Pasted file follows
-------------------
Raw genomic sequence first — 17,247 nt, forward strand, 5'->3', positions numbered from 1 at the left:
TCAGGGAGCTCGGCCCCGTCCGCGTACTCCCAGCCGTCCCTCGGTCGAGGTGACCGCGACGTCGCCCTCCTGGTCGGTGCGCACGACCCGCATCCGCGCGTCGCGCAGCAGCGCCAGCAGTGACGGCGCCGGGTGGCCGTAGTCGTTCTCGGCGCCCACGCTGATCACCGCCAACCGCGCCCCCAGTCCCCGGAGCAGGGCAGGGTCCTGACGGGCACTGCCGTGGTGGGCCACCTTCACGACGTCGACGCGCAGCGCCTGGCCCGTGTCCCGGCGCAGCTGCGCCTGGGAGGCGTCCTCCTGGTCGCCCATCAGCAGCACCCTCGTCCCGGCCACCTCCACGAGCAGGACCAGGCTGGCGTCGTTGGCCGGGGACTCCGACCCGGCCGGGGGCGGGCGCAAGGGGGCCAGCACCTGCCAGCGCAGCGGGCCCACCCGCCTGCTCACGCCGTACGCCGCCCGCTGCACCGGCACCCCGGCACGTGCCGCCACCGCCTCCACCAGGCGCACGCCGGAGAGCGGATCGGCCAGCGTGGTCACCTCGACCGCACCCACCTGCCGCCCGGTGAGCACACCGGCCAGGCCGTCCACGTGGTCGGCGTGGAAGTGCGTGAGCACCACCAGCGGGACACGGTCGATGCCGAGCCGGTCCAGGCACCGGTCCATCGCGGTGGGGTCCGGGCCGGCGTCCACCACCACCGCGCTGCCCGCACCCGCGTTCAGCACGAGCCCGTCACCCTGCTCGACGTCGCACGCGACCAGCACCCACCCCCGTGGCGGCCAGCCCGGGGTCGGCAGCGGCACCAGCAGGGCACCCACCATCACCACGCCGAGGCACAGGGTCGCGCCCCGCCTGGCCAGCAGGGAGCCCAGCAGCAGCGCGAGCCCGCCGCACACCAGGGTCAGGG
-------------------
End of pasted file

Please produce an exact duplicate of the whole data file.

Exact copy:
Raw genomic sequence first — 17,247 nt, forward strand, 5'->3', positions numbered from 1 at the left:
TCAGGGAGCTCGGCCCCGTCCGCGTACTCCCAGCCGTCCCTCGGTCGAGGTGACCGCGACGTCGCCCTCCTGGTCGGTGCGCACGACCCGCATCCGCGCGTCGCGCAGCAGCGCCAGCAGTGACGGCGCCGGGTGGCCGTAGTCGTTCTCGGCGCCCACGCTGATCACCGCCAACCGCGCCCCCAGTCCCCGGAGCAGGGCAGGGTCCTGACGGGCACTGCCGTGGTGGGCCACCTTCACGACGTCGACGCGCAGCGCCTGGCCCGTGTCCCGGCGCAGCTGCGCCTGGGAGGCGTCCTCCTGGTCGCCCATCAGCAGCACCCTCGTCCCGGCCACCTCCACGAGCAGGACCAGGCTGGCGTCGTTGGCCGGGGACTCCGACCCGGCCGGGGGCGGGCGCAAGGGGGCCAGCACCTGCCAGCGCAGCGGGCCCACCCGCCTGCTCACGCCGTACGCCGCCCGCTGCACCGGCACCCCGGCACGTGCCGCCACCGCCTCCACCAGGCGCACGCCGGAGAGCGGATCGGCCAGCGTGGTCACCTCGACCGCACCCACCTGCCGCCCGGTGAGCACACCGGCCAGGCCGTCCACGTGGTCGGCGTGGAAGTGCGTGAGCACCACCAGCGGGACACGGTCGATGCCGAGCCGGTCCAGGCACCGGTCCATCGCGGTGGGGTCCGGGCCGGCGTCCACCACCACCGCGCTGCCCGCACCCGCGTTCAGCACGAGCCCGTCACCCTGCTCGACGTCGCACGCGACCAGCACCCACCCCCGTGGCGGCCAGCCCGGGGTCGGCAGCGGCACCAGCAGGGCACCCACCATCACCACGCCGAGGCACAGGGTCGCGCCCCGCCTGGCCAGCAGGGAGCCCAGCAGCAGCGCGAGCCCGCCGCACACCAGGGTCAGGG